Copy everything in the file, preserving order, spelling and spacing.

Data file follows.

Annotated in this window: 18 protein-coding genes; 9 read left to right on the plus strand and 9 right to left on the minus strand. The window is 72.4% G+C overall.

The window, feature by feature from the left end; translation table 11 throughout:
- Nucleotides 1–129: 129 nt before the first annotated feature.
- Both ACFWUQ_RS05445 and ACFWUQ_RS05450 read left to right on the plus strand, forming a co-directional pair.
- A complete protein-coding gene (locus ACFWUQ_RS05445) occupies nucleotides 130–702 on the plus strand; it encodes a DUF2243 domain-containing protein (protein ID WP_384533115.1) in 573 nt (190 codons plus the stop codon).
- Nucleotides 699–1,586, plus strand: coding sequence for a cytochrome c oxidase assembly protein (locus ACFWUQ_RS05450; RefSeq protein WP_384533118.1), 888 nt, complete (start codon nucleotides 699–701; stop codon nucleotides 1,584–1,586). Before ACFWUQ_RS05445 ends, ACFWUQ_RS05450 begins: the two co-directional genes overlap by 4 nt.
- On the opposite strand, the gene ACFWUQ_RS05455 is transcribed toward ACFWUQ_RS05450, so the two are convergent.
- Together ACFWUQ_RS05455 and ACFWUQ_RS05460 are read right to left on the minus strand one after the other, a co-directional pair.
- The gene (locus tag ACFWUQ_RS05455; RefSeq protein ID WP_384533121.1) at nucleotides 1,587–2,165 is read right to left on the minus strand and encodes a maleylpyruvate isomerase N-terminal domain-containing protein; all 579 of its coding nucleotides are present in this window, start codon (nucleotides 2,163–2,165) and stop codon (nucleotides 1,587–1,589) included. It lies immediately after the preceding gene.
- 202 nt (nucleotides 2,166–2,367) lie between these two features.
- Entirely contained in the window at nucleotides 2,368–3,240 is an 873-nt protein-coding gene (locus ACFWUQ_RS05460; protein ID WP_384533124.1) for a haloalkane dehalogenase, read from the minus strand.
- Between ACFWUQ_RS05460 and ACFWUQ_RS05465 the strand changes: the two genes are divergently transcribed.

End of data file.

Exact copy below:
Annotated in this window: 18 protein-coding genes; 9 read left to right on the plus strand and 9 right to left on the minus strand. The window is 72.4% G+C overall.

The window, feature by feature from the left end; translation table 11 throughout:
- Nucleotides 1–129: 129 nt before the first annotated feature.
- Both ACFWUQ_RS05445 and ACFWUQ_RS05450 read left to right on the plus strand, forming a co-directional pair.
- A complete protein-coding gene (locus ACFWUQ_RS05445) occupies nucleotides 130–702 on the plus strand; it encodes a DUF2243 domain-containing protein (protein ID WP_384533115.1) in 573 nt (190 codons plus the stop codon).
- Nucleotides 699–1,586, plus strand: coding sequence for a cytochrome c oxidase assembly protein (locus ACFWUQ_RS05450; RefSeq protein WP_384533118.1), 888 nt, complete (start codon nucleotides 699–701; stop codon nucleotides 1,584–1,586). Before ACFWUQ_RS05445 ends, ACFWUQ_RS05450 begins: the two co-directional genes overlap by 4 nt.
- On the opposite strand, the gene ACFWUQ_RS05455 is transcribed toward ACFWUQ_RS05450, so the two are convergent.
- Together ACFWUQ_RS05455 and ACFWUQ_RS05460 are read right to left on the minus strand one after the other, a co-directional pair.
- The gene (locus tag ACFWUQ_RS05455; RefSeq protein ID WP_384533121.1) at nucleotides 1,587–2,165 is read right to left on the minus strand and encodes a maleylpyruvate isomerase N-terminal domain-containing protein; all 579 of its coding nucleotides are present in this window, start codon (nucleotides 2,163–2,165) and stop codon (nucleotides 1,587–1,589) included. It lies immediately after the preceding gene.
- 202 nt (nucleotides 2,166–2,367) lie between these two features.
- Entirely contained in the window at nucleotides 2,368–3,240 is an 873-nt protein-coding gene (locus ACFWUQ_RS05460; protein ID WP_384533124.1) for a haloalkane dehalogenase, read from the minus strand.
- Between ACFWUQ_RS05460 and ACFWUQ_RS05465 the strand changes: the two genes are divergently transcribed.